Aircraft queue up on the tarmac before taking off at Mumbai airport. Photo: AFP

Even as India’s civil aviation sector reels in the face of Covid-19 headwinds, billionaire stock trader Rakesh Jhunjhunwala is planning to fund a startup airline.

Often referred to as India’s Warren Buffet, Jhunjhunwala is considering investing $35 million and own a 40% share for the proposed ultra-low-cost airline that will be called Akasa Air, according to media reports.

The big bull has approached the civil aviation ministry to get a no-objection certificate and the airline may start functioning by the end of this year. The airline is aiming to acquire 70 aircraft within four years and looking at planes that can fly 180 passengers.

Jhunjhunwala is bullish on India’s aviation sector and hopes more Indians will travel by air in the future. On the other hand, the pandemic has weakened the finances of legacy airlines and Jhunjhunwala feels some of them may not recover.

The billionaire investor has roped in some big names in the aviation industry to pilot the new airline. They include aviation veteran Vinay Dube and former IndiGo airline president Aditya Ghosh.

Dube has held senior positions at Delta, American Airlines, GoAir, and Jet Airways in his 30-year-long career.

Ghosh had worked at IndiGo for 10 years and left in 2018. During his tenure, IndiGo rose from being a fledgling airline to a leading carrier by market share. This new venture will mark his return to the aviation industry.

The other investors in Akasa include Airbnb and Par Capital Management. Dube will be the CEO and own a 15% stake. Ghosh would own less than 10% in Akasa and will not be part of the management. However, he will be on the board as Jhunjhunwala’s nominee.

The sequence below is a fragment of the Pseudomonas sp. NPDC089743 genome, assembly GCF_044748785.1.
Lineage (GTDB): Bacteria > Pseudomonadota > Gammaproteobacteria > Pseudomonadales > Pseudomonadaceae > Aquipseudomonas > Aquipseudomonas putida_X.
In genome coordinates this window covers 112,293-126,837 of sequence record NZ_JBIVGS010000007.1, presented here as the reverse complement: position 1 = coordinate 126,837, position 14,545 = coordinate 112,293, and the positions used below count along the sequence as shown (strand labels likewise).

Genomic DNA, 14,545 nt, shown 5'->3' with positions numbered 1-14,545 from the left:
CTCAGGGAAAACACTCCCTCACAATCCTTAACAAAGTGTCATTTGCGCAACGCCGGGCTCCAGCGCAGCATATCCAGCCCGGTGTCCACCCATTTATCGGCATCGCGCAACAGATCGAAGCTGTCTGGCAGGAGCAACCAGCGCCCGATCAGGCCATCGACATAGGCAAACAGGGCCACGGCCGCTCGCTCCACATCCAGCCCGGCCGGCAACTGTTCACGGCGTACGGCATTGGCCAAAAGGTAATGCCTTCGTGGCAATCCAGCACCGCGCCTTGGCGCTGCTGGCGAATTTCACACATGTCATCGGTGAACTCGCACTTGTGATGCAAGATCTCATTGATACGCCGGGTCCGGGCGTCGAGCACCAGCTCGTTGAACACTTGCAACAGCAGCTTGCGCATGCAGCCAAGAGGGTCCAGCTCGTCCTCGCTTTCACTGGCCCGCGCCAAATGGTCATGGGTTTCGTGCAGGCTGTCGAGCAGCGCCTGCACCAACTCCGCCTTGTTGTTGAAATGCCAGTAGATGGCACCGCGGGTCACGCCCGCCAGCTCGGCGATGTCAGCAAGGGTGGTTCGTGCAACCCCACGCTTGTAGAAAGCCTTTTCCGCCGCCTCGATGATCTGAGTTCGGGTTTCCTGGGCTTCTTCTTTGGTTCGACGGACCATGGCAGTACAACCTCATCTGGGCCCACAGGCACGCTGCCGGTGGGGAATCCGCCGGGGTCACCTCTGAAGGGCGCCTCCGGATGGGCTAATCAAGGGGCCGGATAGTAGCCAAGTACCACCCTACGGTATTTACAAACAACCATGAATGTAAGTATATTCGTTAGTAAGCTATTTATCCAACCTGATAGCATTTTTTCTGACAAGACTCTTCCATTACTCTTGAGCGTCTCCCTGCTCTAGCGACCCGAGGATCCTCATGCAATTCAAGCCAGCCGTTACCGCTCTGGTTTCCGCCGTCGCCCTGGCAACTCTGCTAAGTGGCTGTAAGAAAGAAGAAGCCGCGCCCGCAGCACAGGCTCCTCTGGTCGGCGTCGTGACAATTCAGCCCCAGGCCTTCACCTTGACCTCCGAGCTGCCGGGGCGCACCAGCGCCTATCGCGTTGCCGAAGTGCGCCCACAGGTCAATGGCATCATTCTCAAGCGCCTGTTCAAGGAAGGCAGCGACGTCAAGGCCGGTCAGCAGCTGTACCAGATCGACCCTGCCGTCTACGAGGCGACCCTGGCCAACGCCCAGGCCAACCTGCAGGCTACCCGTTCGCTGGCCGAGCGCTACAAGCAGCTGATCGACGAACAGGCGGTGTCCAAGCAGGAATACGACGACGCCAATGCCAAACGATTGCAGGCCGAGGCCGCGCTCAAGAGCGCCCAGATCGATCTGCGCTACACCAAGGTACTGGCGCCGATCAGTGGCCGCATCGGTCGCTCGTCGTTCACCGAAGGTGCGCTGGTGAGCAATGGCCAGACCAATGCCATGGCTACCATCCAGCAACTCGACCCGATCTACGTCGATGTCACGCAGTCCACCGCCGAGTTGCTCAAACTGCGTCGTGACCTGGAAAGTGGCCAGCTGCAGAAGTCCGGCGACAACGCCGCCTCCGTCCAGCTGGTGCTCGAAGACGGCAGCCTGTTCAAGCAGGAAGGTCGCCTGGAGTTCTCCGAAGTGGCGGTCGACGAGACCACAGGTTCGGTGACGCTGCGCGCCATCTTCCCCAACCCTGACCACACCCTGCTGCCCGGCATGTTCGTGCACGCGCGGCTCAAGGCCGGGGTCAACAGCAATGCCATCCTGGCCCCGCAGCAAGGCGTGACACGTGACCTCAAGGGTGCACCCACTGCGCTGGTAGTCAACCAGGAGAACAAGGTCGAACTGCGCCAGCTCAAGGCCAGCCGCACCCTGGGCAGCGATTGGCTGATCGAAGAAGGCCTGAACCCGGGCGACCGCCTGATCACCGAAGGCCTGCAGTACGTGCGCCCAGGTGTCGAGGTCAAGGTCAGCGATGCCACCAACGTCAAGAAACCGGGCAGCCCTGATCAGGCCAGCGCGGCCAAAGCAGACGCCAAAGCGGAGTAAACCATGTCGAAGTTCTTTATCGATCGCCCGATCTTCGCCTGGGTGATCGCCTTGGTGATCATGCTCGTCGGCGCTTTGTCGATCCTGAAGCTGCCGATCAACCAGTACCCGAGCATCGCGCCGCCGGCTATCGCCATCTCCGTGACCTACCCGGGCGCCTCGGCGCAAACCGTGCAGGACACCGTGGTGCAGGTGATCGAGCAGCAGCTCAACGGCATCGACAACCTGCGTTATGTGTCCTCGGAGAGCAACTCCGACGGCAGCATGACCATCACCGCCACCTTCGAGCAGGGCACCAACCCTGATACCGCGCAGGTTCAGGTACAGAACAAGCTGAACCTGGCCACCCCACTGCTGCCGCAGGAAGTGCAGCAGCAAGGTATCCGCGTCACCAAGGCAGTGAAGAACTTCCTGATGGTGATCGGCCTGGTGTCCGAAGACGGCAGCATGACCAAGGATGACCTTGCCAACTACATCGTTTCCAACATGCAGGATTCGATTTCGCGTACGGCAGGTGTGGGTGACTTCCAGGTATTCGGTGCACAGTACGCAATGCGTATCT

The Akasa team has been doing its groundwork since last year and Dube is reported to have prepared a technical blueprint for the new airline. Praveen Iyer, who has held several positions at Jet Airways, is likely to be appointed as the chief commercial officer of Akasa, and GoAir veteran Anand Srinivasan is likely to be the chief technology officer.

Air turbulence

The airlines industry in India has been facing turbulence even before the pandemic. Two major players, Kingfisher Airlines and Jet Airways, had to stop operations in 2012 and 2019, owing to financial woes. Although India is one of the fastest-growing markets it has been highly price-sensitive, leaving little room for profits.

The Covid-19 pandemic and travel restrictions have dealt a body blow to the airlines and all of them have been reporting losses for the past few quarters. The rising aviation turbine fuel costs have also added to their burden. For some of them, it has become an existential crisis and they are struggling to raise funds.

The government had made many unsuccessful attempts in the past to sell the state-owned airline Air India. However, now Tata Sons have shown interest and the due diligence process is on. The salt-to-software conglomerate hopes to merge Air India with its existing joint-venture airlines Vistara and AirAsia India.

Meanwhile, the UK-based Kalrock Capital consortium and a UAE-based Indian-origin businessman, Murari Lal Jalan, are in the process of reviving the defunct Jet Airways.